Sailing into Danger

21 June 2007

Sailing enthusiasts are being urged to think about the hazards posed by overhead power lines on shores and around lakes in the UK.

Overhead power lines are essential to the UK’s power grid and supply electricity to all towns, cities, villages and hamlets. To supply boating huts and other recreational activity centres traditionally found around coasts, lakes and rivers, overhead power lines are often overhead.

Power lines are easily confused with telephone lines and can carry voltages from 230 up to 400,000. Even touching a 230 volt line can be fatal and even the lowest voltage lines can produce 10,000 times the amount of current needed to kill a person.

These lines are easy to forget when manoeuvring a vessel – either at a launch site, or even at home on the drive or towing on the roads.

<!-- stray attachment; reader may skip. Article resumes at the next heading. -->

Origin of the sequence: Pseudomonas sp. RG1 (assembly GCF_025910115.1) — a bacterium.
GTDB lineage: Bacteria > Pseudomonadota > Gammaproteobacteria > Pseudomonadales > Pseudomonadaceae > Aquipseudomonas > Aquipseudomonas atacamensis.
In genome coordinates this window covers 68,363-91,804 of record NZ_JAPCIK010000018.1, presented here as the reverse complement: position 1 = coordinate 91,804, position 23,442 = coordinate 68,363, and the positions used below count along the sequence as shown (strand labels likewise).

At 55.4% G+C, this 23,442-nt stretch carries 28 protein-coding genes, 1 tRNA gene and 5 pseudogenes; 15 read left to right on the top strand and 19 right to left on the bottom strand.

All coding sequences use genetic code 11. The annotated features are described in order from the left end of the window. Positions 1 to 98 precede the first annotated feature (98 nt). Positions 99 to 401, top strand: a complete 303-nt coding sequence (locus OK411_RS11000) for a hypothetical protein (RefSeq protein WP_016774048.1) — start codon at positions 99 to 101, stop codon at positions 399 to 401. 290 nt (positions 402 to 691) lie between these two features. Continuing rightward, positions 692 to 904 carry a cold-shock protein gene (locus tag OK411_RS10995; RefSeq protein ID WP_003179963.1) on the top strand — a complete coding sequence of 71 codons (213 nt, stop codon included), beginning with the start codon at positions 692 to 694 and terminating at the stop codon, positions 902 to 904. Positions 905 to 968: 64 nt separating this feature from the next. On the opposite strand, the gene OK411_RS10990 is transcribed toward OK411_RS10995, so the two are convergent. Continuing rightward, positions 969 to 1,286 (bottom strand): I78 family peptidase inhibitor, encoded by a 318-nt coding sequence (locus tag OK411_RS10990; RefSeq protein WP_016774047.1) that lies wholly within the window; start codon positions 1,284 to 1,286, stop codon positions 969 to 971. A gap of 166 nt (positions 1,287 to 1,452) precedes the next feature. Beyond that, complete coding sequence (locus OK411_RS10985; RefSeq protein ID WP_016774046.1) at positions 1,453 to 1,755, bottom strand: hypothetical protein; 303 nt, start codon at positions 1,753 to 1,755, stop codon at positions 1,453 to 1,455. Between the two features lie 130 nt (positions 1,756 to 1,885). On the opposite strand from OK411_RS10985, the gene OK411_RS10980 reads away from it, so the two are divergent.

Common misconceptions are that wearing rubber boots will protect people from shocks – this is wrong. Also people often do not remember that electricity can jump gaps – masts do not necessarily need to come into contact with the line.

The Energy Networks Association has compiled a range of leaflets to warn people that enjoy outdoor pursuits such as sailing, fishing, and camping about the dangers they face but might not be aware of, due to the number of accidents that occur throughout the country in relation to the national grid.

Energy Networks Association head of safety, health and environment Peter Coyle said 'If your boat is in contact with an electricity wire or within 5 metres of a damaged overhead wire then move away as quickly as you can, and stay away, until the emergency services or Electricity Company arrive. If someone is on the boat, they MUST stay on the boat. Climbing down on to the ground could be fatal. Detailed advice is available at the Energy Networks Association website, at www.energynetworks.org and, for landowners and outdoor pursuits organisers, from local electricity companies.'

ENDS